I am a doctoral candidate in the Department of Health Education and Behavior at the University of Florida. I started working in health education/promotion in 2014, as a student assistant at GatorWell Health Promotion Services. At GatorWell, I worked with a team of health promotion specialists to develop and analyze needs assessments to inform health communication and social marketing campaigns. I also volunteered as an HIV testing and prevention counselor throughout North Central Florida, with primary focus on college student and underserved populations (e.g., Deaf individuals, people experiencing homelessness). In 2017, I received my Certified Health Education Specialist (CHES®) credential from the National Commission on Health Education Credentialing.
Guided by my experience in HIV prevention, my early research focused on STI/HIV prevention and treatment utilization among adolescents and emerging adults. However, through personal experiences and community-based partnerships, my interests evolved to focus on deaf and hard-of-hearing health equity. My work with the deaf community has included community-engaged quantitative health needs assessments and a qualitative inquiry of communication experiences in emergency settings. My research applies quantitative methods - including mixture modeling, structural equation modeling, and psychometrics -, qualitative interviews, and mixed methods to (1) develop, refine, and advance health behavior theory and measurement, and (2) reduce health inequity among underserved populations. I am currently writing my dissertation: a mixed methods study to better understand emergency department utilization among deaf and hard-of-hearing adult patients.
My research has received generous support from:
Ph.D. candidate, Health and Human Performance conc. Health Behavior, Current (exp. 2021)
University of Florida, Gainesville, FL
M.S. Health Education and Behavior, 2017
University of Florida, Gainesville, FL
B.S. Psychology, 2016
University of Florida, Gainesville, FL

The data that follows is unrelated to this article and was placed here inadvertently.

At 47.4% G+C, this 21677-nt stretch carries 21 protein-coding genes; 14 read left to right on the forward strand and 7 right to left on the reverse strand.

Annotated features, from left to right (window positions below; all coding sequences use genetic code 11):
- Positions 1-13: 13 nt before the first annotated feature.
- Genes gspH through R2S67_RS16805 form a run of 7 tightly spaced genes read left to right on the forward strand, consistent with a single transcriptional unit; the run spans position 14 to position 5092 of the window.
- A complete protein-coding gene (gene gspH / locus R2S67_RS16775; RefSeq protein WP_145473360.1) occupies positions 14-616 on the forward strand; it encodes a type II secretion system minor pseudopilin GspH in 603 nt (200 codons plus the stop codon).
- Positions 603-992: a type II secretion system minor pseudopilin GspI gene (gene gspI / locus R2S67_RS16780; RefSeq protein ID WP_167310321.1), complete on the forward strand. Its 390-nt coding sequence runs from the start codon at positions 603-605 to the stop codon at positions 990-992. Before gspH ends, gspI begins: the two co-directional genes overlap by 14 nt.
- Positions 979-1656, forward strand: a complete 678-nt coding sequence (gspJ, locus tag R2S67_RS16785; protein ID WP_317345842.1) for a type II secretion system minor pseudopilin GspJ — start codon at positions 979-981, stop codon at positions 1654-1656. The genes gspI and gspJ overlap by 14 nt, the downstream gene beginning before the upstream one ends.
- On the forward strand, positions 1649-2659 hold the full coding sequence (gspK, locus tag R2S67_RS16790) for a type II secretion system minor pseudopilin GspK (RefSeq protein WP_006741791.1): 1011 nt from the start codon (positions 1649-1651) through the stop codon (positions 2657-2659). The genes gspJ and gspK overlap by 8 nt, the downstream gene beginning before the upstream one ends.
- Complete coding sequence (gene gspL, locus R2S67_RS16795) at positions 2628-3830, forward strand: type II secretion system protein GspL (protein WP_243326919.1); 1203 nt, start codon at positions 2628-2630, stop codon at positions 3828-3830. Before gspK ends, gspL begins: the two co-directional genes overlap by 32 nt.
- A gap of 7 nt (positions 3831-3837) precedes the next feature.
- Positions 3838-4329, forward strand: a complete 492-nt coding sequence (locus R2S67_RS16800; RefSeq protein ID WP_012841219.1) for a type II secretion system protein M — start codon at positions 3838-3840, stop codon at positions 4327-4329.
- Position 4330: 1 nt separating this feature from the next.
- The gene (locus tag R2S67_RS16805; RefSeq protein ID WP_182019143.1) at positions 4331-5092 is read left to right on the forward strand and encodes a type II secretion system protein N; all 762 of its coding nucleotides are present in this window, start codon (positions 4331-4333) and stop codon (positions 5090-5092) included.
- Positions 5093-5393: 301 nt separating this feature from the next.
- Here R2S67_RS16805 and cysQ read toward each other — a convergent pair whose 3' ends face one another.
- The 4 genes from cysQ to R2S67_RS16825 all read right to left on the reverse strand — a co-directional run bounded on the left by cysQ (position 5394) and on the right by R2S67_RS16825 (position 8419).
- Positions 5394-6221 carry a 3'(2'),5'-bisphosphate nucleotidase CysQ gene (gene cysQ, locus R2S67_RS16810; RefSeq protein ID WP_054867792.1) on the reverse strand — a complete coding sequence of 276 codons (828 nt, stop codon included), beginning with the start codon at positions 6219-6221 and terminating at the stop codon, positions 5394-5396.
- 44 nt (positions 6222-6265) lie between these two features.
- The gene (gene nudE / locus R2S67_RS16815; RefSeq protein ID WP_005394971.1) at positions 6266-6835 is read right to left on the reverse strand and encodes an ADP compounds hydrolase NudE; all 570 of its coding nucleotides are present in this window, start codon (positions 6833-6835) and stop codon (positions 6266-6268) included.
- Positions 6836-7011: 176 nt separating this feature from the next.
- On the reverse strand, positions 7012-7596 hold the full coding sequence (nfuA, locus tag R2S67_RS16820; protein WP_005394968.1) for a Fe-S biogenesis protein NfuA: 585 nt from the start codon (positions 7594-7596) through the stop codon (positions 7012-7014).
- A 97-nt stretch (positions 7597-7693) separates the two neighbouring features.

[Note: This article has been accepted and is in press, scheduled to be published in 2021.] Background: College students are a priority population for health insurance literacy interventions. Yet, there are few psychometric studies on measuring health insurance knowledge-a core construct of health insurance literacy. Methods: We administered a health insurance survey to 2,250 college students. We applied Classical Test Theory and Item Response Theory methods to estimate psychometric properties of the Kaiser Family Foundation’s 10-item health insurance knowledge quiz. Results: The scale is unidimensional, and a two-parameter logistic model best fit the data. IRT estimates indicated varying item discriminations (a range: 0.717 to 2.578) and difficulties (b range: -0.913 to 1.790). Precision of measurement was maximized for students half a standard deviation below the mean (θ = -0.686) health insurance knowledge ability. Conclusions: This scale can be used to identify gaps in health insurance knowledge among college students and be applied in clinical and community health education practice.
Infectious diseases, including zoonotic infectious diseases, are some of the leading causes of the global burden of diseases. Public health education/promotion specialists are specifically trained in methods and theory to deliver risk communication that can help decrease the transmissibility, morbidity, and mortality of infectious diseases. However, the limited training of health educators in infectious disease dynamics represents a critical barrier for health educators wishing to engage in this work. In this commentary, we describe the importance of health education/promotion specialists being trained on infectious disease dynamics to engage in effective science and health communication locally and globally.